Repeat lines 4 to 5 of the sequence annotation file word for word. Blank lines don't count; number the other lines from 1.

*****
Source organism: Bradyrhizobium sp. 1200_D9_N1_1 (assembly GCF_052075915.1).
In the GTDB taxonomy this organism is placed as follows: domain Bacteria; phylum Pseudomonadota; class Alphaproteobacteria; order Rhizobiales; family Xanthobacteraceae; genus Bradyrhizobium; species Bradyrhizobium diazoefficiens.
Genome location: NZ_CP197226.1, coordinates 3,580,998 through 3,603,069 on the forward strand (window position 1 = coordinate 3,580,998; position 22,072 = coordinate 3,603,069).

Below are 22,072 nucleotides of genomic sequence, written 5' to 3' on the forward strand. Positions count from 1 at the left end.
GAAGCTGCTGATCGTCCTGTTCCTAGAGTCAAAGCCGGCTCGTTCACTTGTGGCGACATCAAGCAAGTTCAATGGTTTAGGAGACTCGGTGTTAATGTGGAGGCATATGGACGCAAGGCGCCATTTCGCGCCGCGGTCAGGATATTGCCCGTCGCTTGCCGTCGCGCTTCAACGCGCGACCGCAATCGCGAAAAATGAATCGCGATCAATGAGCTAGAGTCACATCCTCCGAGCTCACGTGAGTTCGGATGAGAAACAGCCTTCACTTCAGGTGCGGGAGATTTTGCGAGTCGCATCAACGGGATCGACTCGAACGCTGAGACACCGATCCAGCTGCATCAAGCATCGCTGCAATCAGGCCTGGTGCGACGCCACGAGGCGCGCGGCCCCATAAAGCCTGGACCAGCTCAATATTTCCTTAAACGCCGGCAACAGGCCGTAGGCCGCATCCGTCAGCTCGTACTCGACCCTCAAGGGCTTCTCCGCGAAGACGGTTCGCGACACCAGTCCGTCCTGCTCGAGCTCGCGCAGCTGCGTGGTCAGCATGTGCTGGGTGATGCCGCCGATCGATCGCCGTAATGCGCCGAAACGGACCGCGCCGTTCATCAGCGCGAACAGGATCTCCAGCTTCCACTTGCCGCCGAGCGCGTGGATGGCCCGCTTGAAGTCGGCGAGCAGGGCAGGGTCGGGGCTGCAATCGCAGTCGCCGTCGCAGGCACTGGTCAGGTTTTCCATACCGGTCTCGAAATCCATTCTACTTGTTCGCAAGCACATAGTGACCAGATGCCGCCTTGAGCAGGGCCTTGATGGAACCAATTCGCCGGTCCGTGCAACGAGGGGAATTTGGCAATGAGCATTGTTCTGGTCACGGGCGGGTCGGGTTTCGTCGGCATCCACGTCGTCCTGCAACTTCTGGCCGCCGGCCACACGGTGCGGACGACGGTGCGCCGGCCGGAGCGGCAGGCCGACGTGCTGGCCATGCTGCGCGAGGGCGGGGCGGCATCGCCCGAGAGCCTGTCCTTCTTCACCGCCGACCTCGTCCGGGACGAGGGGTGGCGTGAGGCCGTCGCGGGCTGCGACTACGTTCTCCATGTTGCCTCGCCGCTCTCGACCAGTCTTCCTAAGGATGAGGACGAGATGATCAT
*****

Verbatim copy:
Below are 22,072 nucleotides of genomic sequence, written 5' to 3' on the forward strand. Positions count from 1 at the left end.
GAAGCTGCTGATCGTCCTGTTCCTAGAGTCAAAGCCGGCTCGTTCACTTGTGGCGACATCAAGCAAGTTCAATGGTTTAGGAGACTCGGTGTTAATGTGGAGGCATATGGACGCAAGGCGCCATTTCGCGCCGCGGTCAGGATATTGCCCGTCGCTTGCCGTCGCGCTTCAACGCGCGACCGCAATCGCGAAAAATGAATCGCGATCAATGAGCTAGAGTCACATCCTCCGAGCTCACGTGAGTTCGGATGAGAAACAGCCTTCACTTCAGGTGCGGGAGATTTTGCGAGTCGCATCAACGGGATCGACTCGAACGCTGAGACACCGATCCAGCTGCATCAAGCATCGCTGCAATCAGGCCTGGTGCGACGCCACGAGGCGCGCGGCCCCATAAAGCCTGGACCAGCTCAATATTTCCTTAAACGCCGGCAACAGGCCGTAGGCCGCATCCGTCAGCTCGTACTCGACCCTCAAGGGCTTCTCCGCGAAGACGGTTCGCGACACCAGTCCGTCCTGCTCGAGCTCGCGCAGCTGCGTGGTCAGCATGTGCTGGGTGATGCCGCCGATCGATCGCCGTAATGCGCCGAAACGGACCGCGCCGTTCATCAGCGCGAACAGGATCTCCAGCTTCCACTTGCCGCCGAGCGCGTGGATGGCCCGCTTGAAGTCGGCGAGCAGGGCAGGGTCGGGGCTGCAATCGCAGTCGCCGTCGCAGGCACTGGTCAGGTTTTCCATACCGGTCTCGAAATCCATTCTACTTGTTCGCAAGCACATAGTGACCAGATGCCGCCTTGAGCAGGGCCTTGATGGAACCAATTCGCCGGTCCGTGCAACGAGGGGAATTTGGCAATGAGCATTGTTCTGGTCACGGGCGGGTCGGGTTTCGTCGGCATCCACGTCGTCCTGCAACTTCTGGCCGCCGGCCACACGGTGCGGACGACGGTGCGCCGGCCGGAGCGGCAGGCCGACGTGCTGGCCATGCTGCGCGAGGGCGGGGCGGCATCGCCCGAGAGCCTGTCCTTCTTCACCGCCGACCTCGTCCGGGACGAGGGGTGGCGTGAGGCCGTCGCGGGCTGCGACTACGTTCTCCATGTTGCCTCGCCGCTCTCGACCAGTCTTCCTAAGGATGAGGACGAGATGATCAT